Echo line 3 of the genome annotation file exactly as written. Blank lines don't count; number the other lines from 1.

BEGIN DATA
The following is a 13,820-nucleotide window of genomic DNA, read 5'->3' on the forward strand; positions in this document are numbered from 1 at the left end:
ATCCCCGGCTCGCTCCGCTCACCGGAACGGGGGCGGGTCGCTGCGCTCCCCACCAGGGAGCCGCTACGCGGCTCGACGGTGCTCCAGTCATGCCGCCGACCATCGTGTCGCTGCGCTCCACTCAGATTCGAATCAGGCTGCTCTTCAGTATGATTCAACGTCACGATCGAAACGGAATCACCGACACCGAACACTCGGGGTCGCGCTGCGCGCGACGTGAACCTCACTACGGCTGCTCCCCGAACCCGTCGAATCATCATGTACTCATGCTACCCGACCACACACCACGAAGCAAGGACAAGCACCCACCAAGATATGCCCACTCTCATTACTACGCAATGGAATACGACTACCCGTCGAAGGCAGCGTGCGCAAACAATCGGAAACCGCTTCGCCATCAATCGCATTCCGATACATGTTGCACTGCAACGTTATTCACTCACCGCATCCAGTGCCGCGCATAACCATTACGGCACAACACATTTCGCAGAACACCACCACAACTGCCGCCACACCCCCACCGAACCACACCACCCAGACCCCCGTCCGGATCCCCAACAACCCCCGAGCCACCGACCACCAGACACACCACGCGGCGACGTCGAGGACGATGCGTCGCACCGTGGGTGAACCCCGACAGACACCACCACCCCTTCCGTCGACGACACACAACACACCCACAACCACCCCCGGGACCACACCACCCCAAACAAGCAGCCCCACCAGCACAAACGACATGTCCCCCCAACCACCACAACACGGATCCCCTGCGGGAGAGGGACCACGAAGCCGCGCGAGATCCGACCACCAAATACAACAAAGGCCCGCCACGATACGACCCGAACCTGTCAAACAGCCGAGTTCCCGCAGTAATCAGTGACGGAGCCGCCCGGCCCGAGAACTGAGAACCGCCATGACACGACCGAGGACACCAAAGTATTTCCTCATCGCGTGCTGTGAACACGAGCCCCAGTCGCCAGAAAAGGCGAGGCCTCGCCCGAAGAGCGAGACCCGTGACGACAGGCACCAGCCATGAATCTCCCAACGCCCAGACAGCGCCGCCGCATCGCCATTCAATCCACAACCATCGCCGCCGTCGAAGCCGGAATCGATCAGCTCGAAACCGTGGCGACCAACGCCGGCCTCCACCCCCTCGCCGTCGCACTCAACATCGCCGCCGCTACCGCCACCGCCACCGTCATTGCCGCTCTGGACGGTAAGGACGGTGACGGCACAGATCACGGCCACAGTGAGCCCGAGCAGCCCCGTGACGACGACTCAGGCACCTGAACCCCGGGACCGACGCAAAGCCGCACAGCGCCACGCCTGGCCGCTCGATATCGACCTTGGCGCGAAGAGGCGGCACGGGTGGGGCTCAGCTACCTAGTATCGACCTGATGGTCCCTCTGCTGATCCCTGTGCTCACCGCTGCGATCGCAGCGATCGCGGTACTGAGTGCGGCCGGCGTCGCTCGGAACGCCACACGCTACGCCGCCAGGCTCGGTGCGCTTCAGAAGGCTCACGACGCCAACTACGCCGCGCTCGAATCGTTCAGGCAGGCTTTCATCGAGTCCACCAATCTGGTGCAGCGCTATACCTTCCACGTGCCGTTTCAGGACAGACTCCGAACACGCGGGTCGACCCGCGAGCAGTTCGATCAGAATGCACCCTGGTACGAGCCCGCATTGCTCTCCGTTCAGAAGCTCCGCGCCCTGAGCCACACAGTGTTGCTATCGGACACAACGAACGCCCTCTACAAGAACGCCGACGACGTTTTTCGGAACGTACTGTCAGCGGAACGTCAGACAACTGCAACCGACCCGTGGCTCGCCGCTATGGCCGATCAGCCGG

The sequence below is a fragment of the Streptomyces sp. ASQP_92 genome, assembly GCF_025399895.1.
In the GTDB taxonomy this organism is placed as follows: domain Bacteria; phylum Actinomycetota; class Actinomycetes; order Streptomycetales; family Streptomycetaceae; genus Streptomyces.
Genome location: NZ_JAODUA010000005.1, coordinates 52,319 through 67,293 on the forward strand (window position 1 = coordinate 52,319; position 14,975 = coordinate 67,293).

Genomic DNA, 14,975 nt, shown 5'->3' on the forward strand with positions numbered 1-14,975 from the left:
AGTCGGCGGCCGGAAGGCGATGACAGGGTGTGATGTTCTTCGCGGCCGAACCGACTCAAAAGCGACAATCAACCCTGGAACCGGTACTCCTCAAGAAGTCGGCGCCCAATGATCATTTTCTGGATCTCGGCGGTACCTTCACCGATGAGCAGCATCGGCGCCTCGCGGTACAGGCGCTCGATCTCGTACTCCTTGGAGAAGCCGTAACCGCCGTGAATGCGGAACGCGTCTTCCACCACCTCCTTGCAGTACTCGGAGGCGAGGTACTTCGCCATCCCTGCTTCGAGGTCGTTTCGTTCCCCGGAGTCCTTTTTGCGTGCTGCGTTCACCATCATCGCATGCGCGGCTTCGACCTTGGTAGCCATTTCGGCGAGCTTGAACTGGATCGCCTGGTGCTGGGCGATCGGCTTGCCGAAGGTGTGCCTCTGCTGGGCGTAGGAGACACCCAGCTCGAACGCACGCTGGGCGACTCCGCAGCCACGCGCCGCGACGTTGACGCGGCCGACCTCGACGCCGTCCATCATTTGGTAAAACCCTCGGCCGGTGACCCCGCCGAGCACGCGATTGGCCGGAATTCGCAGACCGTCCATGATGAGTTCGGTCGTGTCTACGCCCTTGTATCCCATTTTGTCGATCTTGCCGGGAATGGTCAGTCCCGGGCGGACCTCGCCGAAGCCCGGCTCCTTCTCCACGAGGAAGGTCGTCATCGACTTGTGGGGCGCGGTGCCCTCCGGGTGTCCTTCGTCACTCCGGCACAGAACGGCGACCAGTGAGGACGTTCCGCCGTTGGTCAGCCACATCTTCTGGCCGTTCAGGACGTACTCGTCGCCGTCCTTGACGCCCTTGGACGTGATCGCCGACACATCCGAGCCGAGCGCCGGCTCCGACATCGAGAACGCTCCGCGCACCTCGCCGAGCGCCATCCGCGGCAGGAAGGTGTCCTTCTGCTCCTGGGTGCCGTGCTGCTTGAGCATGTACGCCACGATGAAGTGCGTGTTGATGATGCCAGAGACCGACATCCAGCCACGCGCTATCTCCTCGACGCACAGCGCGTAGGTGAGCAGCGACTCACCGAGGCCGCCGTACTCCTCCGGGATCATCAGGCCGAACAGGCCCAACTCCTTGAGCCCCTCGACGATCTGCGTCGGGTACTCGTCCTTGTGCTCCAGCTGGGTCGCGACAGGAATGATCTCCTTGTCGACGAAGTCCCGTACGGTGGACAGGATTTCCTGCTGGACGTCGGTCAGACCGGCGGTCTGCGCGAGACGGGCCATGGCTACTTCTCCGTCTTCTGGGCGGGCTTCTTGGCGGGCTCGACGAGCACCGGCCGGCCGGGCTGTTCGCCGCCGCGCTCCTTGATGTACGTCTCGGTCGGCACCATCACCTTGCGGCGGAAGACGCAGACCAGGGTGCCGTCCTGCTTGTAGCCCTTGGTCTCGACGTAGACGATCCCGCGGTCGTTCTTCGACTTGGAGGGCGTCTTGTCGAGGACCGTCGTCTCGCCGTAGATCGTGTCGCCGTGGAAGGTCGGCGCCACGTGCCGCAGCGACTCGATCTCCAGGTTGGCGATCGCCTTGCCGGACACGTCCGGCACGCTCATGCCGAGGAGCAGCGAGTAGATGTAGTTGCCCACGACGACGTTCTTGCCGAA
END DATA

The sequence below is a fragment of the Streptomyces sp. ASQP_92 genome, assembly GCF_025399895.1.